The amateur radio station of Agustín Santana, KP4CKY & Agustín Jr. KP4EQG in Villa Carolina, Puerto Rico (ca. 1980)
Visiting KP4CKY & KP4EQG: Front: Dick Gordon WB2CEL, Augie KP4CKY Behind: Mrs. Gordon, Papo KP4EQG and Doña Esperanza.
My mother, Conchita visiting with Augie KP4CKY's wife, Doña Esperanza in Carolina PR
KP4EMN QTH at Ave. Palma Real #908, Urb. Hyde Park, Rio Piedras, PR (1977) My HF Antenna was an end fed 30AWG enamel wire to the top of the lamp pole
KP4EMN station: Heathkit HW-101 transceiver. Urb. Hyde Park, Rio Piedras, PR (1977)
Augie, KP4CKY, at 1999 Field Day. (photo courtesy of Rafael Bonano, KP4RV)
Augie, KP4CKY, setting up his tent at Field Day, 6/26/1999. (photo courtesy of Rafael Bonano, KP4RV)
KP4FLP - PEDRO, WP4Q - PAPO, KP4SQ - PEDRO AND SECTION MANAGER KP4ZZ - RAUL ESCOBAR. (LF TO RIGHT) at 1999 Field Day. (photo courtesy of Rafael Bonano, KP4RV)
Papo, WP4Q, takes a break at Field Day, June 26-27, 1999. (photo courtesy of Rafael Bonano, KP4RV)
1978 RCPR Membership listing, Luis Rivera, KP4AHQ
Visit with Luis Rivera, KP4AHQ, in Corozal, PR (1980)
Visit with Luis Rivera, KP4AHQ, in Corozal, PR
Luis Rivera, KP4AHQ, with XYL Mirtelina Román in Corozal, PR
Home of Luis Rivera, KP4AHQ, Corozal, PR (1980)
Luis Rivera, KP4AHQ at his station in Vega Baja, PR. 7 July 2011
My visit with Luis, KP4AHQ, at his station. Vega Baja, PR, 7 July 2011.
KP4MD Station: Astatic D-104 microphone, Heathkit SB-610 monitor scope, MFJ-949B antenna tuner and Kenwood TS-140s transceiver. Florence, NE (1989)
KP4MD Station: Heathkit SB-1000 amplifier, HW-101 transceiver, SB-610 monitor scope, Micro-TO MK II keyer, Astatic D-104 microphone. Florence, NE (1989)
KP4MD Station: Heathkit HW-101 transceiver, Micro-TO MK II keyer, Astatic D-104 microphone, SB-610 monitor scope, MFJ-949B antenna tuner and Kenwood TS-140s transceiver. 8234 N 47 St., Florence, NE (1989)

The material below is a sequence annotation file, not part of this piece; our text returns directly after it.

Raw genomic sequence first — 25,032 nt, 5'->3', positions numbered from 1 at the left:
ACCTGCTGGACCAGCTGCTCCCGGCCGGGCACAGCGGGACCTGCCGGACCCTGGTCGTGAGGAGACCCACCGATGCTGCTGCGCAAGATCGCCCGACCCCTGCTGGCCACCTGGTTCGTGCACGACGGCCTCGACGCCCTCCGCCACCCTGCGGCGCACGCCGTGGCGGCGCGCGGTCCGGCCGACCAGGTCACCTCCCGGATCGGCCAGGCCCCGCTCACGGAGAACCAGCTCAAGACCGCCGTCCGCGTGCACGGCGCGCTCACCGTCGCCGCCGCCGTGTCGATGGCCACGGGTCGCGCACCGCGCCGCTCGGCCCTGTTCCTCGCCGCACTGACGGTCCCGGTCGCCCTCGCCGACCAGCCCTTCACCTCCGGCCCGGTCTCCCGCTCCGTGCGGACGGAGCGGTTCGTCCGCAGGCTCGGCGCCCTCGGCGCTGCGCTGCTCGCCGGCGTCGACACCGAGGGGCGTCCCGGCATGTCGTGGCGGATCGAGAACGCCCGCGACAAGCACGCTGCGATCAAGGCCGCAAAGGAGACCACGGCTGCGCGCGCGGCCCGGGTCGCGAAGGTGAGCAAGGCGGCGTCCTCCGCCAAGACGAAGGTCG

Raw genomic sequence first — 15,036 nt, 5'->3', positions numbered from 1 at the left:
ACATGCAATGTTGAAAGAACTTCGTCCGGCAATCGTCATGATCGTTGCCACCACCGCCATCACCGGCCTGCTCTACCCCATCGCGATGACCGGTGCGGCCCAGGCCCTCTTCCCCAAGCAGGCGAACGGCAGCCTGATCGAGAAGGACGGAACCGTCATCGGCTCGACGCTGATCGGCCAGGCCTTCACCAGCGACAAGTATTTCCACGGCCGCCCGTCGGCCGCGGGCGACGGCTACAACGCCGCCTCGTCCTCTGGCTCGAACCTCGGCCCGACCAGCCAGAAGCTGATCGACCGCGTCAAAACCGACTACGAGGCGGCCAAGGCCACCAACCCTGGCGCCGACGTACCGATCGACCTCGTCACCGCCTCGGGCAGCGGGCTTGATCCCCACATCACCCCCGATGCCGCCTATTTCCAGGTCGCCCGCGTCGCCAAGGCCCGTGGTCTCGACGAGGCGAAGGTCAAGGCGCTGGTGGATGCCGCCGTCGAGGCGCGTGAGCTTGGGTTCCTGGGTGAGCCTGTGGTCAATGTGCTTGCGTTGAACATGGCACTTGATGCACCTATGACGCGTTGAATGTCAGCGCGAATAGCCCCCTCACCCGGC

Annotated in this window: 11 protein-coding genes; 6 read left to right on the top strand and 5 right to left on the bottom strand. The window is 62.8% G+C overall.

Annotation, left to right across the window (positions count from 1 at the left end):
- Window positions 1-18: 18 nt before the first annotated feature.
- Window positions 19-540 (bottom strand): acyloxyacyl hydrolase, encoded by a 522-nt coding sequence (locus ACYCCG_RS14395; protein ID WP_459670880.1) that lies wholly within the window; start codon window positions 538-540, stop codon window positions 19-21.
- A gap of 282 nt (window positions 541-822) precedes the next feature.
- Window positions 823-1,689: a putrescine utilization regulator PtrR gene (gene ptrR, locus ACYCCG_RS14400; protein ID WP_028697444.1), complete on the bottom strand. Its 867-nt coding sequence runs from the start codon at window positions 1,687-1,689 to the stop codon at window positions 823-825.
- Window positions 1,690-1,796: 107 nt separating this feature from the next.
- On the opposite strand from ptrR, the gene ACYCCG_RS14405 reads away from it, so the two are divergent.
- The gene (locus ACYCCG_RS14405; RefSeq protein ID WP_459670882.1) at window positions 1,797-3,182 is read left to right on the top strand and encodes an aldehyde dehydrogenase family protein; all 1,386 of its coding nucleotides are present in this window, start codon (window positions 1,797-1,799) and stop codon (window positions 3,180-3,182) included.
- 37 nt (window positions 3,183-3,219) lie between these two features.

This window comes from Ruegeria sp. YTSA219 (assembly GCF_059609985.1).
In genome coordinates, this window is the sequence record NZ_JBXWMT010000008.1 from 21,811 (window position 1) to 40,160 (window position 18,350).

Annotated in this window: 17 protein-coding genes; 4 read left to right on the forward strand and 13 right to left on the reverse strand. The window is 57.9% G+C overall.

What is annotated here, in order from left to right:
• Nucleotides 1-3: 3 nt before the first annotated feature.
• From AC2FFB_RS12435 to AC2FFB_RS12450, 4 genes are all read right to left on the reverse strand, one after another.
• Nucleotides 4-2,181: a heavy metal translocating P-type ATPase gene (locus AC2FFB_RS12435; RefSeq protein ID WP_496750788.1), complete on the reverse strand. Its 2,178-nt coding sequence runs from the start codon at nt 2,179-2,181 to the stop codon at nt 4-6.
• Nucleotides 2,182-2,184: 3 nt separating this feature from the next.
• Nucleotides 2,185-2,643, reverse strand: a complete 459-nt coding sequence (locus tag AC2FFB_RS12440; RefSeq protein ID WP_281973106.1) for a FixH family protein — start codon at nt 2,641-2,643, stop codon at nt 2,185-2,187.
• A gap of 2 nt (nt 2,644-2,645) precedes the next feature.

KP4MD QTH at 14108 Seward St, Omaha, NE (1997-99). Full wave 40m and 20m loops are inside the attic.
Diagram of my 40 meter horizontal and 20 meter vertical full wave loop attic antennas at my station in Omaha, Nebraska.
QSL card, KP4MD, 2006
eQSL card, KP4MD (2010)
USAF MARS License, 2009
KP4MD Station: Icom IC-W21AT handheld, Bearcat BC210XLT scanner, MFJ-949B tuner, Heath SB-610 monitor scope, Knight-Kit P-2 SWR meter, Kenwood TS-140s transceiver. Citrus Heights, CA (2006)
Operating Digital Modes with the Ham Radio Deluxe software, July 2010
Icom IC-W21AT 144/440 MHz handheld
High Sierra Sidekick Screwdriver Vertical with 6 foot whip (80-10m), Citrus Heights, CA (2006)
Arrow OSJ 146/440 Dual Band J-Pole (2m & 70cm), Citrus Heights, CA (2006)
Arrow J-Pole raised to 20 feet. The new 40 meter full wave loop feedpoint is also atop this mast. (11 Sep 2010)
KP4MD reunion with Joe Salvo WA2PJI in Bronx NY. Joe is holding my original QSL card from our QSO in 1974. Bronx, New York, May 3, 2011.
Hall of Science ARC Hamfest, Queens, NY, June 13, 2010
KP4MD reunion with Howie Levine, WB2HWW at Hall of Science Amateur Radio Club Hamfest, Queens, NY, June 13, 2010
KP4MD reunion with Donald Breda, WA2IWC at Fuji Sushi Restaurant on W 56th St in New York City, June 11, 2010
We chatted almost daily on 2 meter AM during our teenage years in the Bronx from 1970-1976.
Bob Zimmerman NP4B and me at the Arecibo Observatory, 7 July 2011
KP4MD Station (11 Aug 2012)
MFJ-1126 PowerPole DC Distribution Box and Turnigy 130A Watt Meter/Power Analyzer (11 Aug 2012)
HF and Repeater position - Kenwood TS-140s, Yaesu FT-8800R, MFJ-949B Tuner, LDG Z-11Pro II Tuner, Astatic D-104 and Micro-TO MK II Keyer (11 Aug 2012)
144 MHz WSPR Station - Elecraft XV144 Transverter, RM Italy KL-145 Linear Amplifier, Knight-Kit P-2 SWR/Power Meter (11 Aug 2012)
Bearcat BC210XLT Scanner, Icom IC-W21AT HT, MFJ-4245MV Switching Power Supply, Heathkit SB-610 Monitor Scope (11 Aug 2012)
AEA PK-232MBX Multimode Controller, FLEXRadio 3000 and FLEXRadio 1500 (11 Aug 2012)
Multitasking SDR's - 2 meter WSPR and 6 meter FSK441 ready for the Perseid meteor shower (12 Aug 2012)
Now running two instances of WSPR and two instances of PowerSDR, running WSPR simultaneously on HF and 144 MHz. (15 Aug 2012)
Moved the MFJ-4245MV switching power supply to the top shelf (25 AUG 2012)
The Legacy HF and VHF position before moving the AEA PK-232 multimode controller (25 AUG 2012)
To complete the legacy station, I moved the AEA PK-232MBX multimode controller above the Kenwood TS-140s. The PK-232 is used for HF and VHF Packet, AMTOR, PACTOR, Baudot, Morse and has the PSK upgrade that interfaces with the computer for SSTV and the soundboard digital modes. (1 SEP 2012)
OCT 2012 - KP4MD QSL Card
eQSL card sent to IK6BGJ in Pescara, Italy contacted on 14 MHz SSB while I was operating portable from Luis Rivera's station KP4AHQ in Vega Baja, PR
QR Code to my www.qsl.net/kp4md website
Assistant Section Manager Appointment, ARRL Sacramento Valley Section